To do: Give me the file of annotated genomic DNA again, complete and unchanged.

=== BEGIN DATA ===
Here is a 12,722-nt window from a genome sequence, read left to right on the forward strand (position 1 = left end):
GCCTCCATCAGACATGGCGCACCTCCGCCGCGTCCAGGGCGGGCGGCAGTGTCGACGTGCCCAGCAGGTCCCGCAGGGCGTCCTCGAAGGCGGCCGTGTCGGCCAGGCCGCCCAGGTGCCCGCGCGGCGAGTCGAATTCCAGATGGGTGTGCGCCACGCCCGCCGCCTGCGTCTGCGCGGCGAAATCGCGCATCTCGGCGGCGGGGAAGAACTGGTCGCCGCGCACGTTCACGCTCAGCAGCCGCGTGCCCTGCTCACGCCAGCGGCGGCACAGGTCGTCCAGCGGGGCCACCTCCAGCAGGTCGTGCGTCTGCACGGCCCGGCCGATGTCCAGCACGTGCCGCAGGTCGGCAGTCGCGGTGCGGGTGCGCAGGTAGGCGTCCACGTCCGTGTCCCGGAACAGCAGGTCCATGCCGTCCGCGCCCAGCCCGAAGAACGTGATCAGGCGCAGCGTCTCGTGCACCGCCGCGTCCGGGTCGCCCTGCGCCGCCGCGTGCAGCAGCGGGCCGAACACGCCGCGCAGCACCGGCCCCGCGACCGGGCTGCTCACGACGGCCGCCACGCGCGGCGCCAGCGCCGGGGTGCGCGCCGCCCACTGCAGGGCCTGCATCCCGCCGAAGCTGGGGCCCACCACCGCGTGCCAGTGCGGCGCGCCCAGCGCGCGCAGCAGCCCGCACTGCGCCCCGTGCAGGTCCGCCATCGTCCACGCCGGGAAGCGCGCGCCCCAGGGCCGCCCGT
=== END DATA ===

Here is a 12,722-nt window from a genome sequence, read left to right on the forward strand (position 1 = left end):
GCCTCCATCAGACATGGCGCACCTCCGCCGCGTCCAGGGCGGGCGGCAGTGTCGACGTGCCCAGCAGGTCCCGCAGGGCGTCCTCGAAGGCGGCCGTGTCGGCCAGGCCGCCCAGGTGCCCGCGCGGCGAGTCGAATTCCAGATGGGTGTGCGCCACGCCCGCCGCCTGCGTCTGCGCGGCGAAATCGCGCATCTCGGCGGCGGGGAAGAACTGGTCGCCGCGCACGTTCACGCTCAGCAGCCGCGTGCCCTGCTCACGCCAGCGGCGGCACAGGTCGTCCAGCGGGGCCACCTCCAGCAGGTCGTGCGTCTGCACGGCCCGGCCGATGTCCAGCACGTGCCGCAGGTCGGCAGTCGCGGTGCGGGTGCGCAGGTAGGCGTCCACGTCCGTGTCCCGGAACAGCAGGTCCATGCCGTCCGCGCCCAGCCCGAAGAACGTGATCAGGCGCAGCGTCTCGTGCACCGCCGCGTCCGGGTCGCCCTGCGCCGCCGCGTGCAGCAGCGGGCCGAACACGCCGCGCAGCACCGGCCCCGCGACCGGGCTGCTCACGACGGCCGCCACGCGCGGCGCCAGCGCCGGGGTGCGCGCCGCCCACTGCAGGGCCTGCATCCCGCCGAAGCTGGGGCCCACCACCGCGTGCCAGTGCGGCGCGCCCAGCGCGCGCAGCAGCCCGCACTGCGCCCCGTGCAGGTCCGCCATCGTCCACGCCGGGAAGCGCGCGCCCCAGGGCCGCCCGT